01.03.13 - Nature Publishing Group, publisher of the prestigious journal of the same name, has decided to invest in Frontiers, an EPFL-born company that publishes scientific journals under an open-access model. Frontiers has gradually become into one of the most prominent publishing companies in the world of open access (OA). Since its creation, the number of published articles has more than doubled per year. It now holds a portfolio of 14 open access journals in just as many scientific fields. Just to have an idea, it published over 5000 articles in 2012. The agreements made between nature.com and frontiersin.org will enable the publication of open access papers on both websites.
Under the skin, a tiny laboratory
20.03.13 - EPFL scientists have developed a tiny, portable personal blood testing laboratory: a minuscule device implanted just under the skin provides an immediate analysis of substances in the body, and a radio module transmits the results to a doctor over the cellular phone network. This feat of miniaturization has many potential applications, including monitoring patients undergoing chemotherapy. This method will allow a much more personalized level of care than traditional blood tests can provide.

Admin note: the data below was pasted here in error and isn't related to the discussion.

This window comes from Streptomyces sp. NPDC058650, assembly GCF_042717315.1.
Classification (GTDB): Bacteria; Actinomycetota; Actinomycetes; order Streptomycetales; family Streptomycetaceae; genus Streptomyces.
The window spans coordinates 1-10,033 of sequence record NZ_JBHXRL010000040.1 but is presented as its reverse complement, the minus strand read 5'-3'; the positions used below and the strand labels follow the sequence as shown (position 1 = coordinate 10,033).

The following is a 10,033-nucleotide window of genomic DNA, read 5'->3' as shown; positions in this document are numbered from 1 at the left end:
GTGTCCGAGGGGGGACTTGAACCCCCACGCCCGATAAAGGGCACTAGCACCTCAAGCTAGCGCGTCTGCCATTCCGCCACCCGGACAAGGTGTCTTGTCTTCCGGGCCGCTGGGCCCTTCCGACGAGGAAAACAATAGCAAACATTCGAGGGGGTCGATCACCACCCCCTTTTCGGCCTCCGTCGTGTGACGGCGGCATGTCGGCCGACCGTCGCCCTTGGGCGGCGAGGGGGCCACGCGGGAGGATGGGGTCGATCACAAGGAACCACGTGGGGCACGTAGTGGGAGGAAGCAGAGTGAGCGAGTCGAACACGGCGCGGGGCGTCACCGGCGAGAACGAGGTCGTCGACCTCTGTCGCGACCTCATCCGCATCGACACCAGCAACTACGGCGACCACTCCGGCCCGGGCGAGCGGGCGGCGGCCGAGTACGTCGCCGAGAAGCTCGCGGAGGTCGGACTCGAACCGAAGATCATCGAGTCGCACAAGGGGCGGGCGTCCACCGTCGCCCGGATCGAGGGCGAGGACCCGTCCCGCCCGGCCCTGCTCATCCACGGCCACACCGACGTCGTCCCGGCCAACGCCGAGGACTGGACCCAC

Fantastic flash memory combines graphene and molybdenite
22.03.13 - EPFL scientists have combined two materials with advantageous electronic properties – graphene and molybdenite – into a flash memory prototype that is very promising in terms of performance, size, flexibility and energy consumption. Two years ago, the LANES team revealed the promising electronic properties of molybdenite (MoS2), a mineral that is very abundant in nature. Several months later, they demonstrated the possibility of building an efficient molybdenite chip. They’ve gone further still by using it to develop a flash memory prototype – that is, a cell that can not only store data but also maintain it in the absence of electricity.
This new material has also the potential to improve the sensitivity of photographic image sensors by a factor of five. In 2011, an EPFL team led by Andras Kis discovered the amazing semi-conducting properties of molybdenite (MoS2), and they have been exploring its potential in various technological applications ever since.
A "micro-tap" for treating glaucoma
25.03.13 - Glaucoma is the second leading cause of blindness globally, after cataracts. It is characterized by the presence of too much liquidbetween the cornea and the iris. This leads to a build-up of pressure within the eye, a situation that can destroy the optic nerve if it is not handled correctly. Professor Nikos Stergiopulos's team at the EPFL's Laboratory of Hemodynamics and Cardiovascular Technology (LHTC) has developed an adjustable implantable "micro-tap" that can drain surplus fluid in the eye. Clinical trials on this glaucoma drainage device should be starting before the end of the year and will be coordinated by Rheon Medical, an EPFL start-up.
1996 - 1998 Phillippe Moris
1998 - 2005 MBA Universite de Harvard
2005 - 2009 ROTH Cl Partners